Running out of superlatives

A recent invitation to a launch event referred to it as a “unique” initiative that it had been “modelled” on another!

Hmmm. When is “unique” not “unique”? Well certainly, it can’t be unique, if it is copied! Similarly, when is “exclusive” not “exclusive”? When it is widely available, I guess!

It’s symptomatic of the way that we have to reach for ever more sensational language as we battle to excite our audiences.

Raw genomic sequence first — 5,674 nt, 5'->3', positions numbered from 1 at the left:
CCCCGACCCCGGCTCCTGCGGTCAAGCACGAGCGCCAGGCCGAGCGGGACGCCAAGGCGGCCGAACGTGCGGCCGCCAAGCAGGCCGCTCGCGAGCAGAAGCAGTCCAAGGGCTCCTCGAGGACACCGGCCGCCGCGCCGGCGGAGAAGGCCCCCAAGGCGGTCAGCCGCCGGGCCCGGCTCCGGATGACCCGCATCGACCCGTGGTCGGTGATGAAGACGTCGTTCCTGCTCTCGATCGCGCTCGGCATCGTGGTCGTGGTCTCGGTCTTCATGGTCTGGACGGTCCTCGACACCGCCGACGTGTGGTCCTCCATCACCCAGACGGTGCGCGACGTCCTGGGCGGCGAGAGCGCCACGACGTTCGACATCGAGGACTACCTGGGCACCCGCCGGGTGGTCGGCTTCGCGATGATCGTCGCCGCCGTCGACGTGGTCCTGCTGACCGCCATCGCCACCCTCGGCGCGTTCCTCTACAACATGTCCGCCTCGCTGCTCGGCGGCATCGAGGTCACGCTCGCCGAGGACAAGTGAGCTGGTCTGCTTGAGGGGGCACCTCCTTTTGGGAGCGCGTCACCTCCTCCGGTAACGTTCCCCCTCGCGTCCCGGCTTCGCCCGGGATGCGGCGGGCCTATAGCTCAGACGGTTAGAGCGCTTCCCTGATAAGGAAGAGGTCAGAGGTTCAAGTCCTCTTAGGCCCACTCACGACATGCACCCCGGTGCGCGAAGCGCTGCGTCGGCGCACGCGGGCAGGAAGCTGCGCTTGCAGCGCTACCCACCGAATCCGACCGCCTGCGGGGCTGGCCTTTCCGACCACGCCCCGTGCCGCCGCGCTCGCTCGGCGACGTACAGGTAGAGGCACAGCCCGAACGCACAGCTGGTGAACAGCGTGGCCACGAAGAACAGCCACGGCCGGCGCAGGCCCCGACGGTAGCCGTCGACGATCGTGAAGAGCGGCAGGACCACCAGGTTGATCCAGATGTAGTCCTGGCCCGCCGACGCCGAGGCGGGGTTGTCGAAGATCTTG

Perhaps the most obvious example of this dumbing down of our language comes from the other side of the pond. To our transatlantic cousins, just about everything now is “awesome” and sometimes even “totally awesome”.


“Awesome!”

My favourite example of that was standing in the crowd at the Epcot Center waiting for the fireworks.

The first couple of rockets had just lit up the night sky when the woman in front gripped her partner’s arm and exclaimed loudly: “Gee, honey. That’s awesome!”

The fireworks display did become pretty impressive, but at that point it was definitely not yet “awesome”.
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